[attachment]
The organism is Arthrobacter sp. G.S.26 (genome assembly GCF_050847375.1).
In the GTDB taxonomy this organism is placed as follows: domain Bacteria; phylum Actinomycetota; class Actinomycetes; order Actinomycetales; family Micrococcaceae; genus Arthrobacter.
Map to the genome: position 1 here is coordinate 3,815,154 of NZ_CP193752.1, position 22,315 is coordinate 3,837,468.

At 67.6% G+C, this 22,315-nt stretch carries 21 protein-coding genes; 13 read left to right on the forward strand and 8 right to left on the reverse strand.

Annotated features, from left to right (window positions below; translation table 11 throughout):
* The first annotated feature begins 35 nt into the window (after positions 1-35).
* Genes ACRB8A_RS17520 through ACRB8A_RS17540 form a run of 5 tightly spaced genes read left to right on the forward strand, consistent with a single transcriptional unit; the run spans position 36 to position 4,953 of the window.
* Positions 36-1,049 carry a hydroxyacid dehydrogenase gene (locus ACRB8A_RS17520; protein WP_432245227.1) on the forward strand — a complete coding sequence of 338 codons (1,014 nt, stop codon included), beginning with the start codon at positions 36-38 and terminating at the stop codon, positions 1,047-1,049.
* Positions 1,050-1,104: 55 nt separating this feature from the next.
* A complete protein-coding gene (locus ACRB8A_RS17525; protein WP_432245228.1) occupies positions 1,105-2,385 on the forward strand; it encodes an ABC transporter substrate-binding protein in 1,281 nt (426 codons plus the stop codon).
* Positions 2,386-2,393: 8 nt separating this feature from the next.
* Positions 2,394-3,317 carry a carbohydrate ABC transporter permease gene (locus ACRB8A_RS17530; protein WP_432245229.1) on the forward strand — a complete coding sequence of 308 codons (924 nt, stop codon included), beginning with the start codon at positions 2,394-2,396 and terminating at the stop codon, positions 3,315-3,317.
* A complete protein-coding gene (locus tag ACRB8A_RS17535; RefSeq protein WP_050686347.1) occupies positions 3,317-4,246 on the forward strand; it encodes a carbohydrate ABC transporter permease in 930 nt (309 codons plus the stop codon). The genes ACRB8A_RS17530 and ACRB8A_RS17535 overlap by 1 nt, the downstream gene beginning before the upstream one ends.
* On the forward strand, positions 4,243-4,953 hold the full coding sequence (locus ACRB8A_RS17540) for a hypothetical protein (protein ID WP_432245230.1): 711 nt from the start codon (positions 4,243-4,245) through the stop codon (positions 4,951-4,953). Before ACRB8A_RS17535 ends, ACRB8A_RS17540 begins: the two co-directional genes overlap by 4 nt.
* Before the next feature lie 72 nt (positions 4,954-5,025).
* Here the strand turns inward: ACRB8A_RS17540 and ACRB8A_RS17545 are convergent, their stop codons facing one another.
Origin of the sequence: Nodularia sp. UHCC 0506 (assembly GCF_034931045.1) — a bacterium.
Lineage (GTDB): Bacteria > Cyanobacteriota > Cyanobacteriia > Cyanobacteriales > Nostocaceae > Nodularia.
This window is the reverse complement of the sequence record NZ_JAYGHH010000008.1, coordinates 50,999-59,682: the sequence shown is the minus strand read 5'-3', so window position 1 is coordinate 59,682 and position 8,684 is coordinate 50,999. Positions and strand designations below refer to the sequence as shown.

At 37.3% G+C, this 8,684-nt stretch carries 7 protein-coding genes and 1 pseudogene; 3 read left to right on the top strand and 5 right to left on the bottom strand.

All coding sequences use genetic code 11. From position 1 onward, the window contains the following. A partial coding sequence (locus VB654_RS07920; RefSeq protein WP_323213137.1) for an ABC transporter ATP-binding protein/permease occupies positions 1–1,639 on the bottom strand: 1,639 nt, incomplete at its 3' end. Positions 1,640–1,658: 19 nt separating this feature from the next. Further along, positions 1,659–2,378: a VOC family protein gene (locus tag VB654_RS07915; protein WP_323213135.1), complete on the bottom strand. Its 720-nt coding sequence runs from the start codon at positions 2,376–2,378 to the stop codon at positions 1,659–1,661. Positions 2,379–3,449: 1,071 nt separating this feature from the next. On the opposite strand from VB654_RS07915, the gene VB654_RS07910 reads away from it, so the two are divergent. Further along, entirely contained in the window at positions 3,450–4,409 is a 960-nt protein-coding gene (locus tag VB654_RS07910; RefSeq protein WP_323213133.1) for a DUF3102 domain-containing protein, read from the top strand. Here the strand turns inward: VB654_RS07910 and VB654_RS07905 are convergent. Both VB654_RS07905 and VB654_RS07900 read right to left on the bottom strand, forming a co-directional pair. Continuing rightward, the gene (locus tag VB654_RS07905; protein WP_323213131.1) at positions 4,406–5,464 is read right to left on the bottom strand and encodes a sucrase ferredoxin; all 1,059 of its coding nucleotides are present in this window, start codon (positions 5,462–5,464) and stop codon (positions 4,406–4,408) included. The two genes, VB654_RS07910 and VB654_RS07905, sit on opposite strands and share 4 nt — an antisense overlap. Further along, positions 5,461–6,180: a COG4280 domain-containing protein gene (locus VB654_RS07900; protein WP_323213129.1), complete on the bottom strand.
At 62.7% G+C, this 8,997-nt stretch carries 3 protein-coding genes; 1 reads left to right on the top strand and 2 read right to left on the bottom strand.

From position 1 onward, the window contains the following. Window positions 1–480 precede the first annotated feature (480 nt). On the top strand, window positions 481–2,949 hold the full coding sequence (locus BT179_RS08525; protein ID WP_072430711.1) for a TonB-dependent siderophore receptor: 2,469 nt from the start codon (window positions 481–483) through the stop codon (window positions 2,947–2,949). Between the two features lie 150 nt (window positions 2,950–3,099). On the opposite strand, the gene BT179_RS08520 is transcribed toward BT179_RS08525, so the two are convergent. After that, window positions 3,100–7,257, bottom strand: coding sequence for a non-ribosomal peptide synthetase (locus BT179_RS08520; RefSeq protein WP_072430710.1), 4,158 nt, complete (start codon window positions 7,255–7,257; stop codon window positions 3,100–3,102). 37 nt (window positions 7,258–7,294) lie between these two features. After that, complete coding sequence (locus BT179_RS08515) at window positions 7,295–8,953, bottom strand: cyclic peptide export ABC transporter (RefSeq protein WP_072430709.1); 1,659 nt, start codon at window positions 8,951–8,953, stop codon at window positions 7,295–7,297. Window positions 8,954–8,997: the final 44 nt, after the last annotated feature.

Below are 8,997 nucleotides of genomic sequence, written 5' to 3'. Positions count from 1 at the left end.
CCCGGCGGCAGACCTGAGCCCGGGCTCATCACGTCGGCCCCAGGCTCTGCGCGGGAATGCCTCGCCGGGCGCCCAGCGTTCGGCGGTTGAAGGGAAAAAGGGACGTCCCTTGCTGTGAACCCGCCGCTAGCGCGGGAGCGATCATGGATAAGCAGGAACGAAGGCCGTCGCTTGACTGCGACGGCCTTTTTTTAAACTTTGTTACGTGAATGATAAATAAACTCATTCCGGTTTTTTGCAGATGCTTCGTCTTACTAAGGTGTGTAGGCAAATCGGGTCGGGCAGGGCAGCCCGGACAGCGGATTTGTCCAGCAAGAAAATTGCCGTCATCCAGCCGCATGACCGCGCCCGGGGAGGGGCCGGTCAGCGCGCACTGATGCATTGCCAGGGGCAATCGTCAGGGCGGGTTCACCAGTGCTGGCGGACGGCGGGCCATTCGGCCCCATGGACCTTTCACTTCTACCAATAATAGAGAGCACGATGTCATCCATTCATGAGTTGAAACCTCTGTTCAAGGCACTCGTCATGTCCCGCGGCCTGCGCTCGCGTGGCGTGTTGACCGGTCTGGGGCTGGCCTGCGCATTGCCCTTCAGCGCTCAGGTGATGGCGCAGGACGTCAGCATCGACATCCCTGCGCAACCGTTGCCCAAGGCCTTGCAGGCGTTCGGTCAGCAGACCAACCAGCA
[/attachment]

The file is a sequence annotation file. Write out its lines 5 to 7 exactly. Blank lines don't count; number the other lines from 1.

Annotated features, from left to right (window positions below; translation table 11 throughout):
* The first annotated feature begins 35 nt into the window (after positions 1-35).
* Genes ACRB8A_RS17520 through ACRB8A_RS17540 form a run of 5 tightly spaced genes read left to right on the forward strand, consistent with a single transcriptional unit; the run spans position 36 to position 4,953 of the window.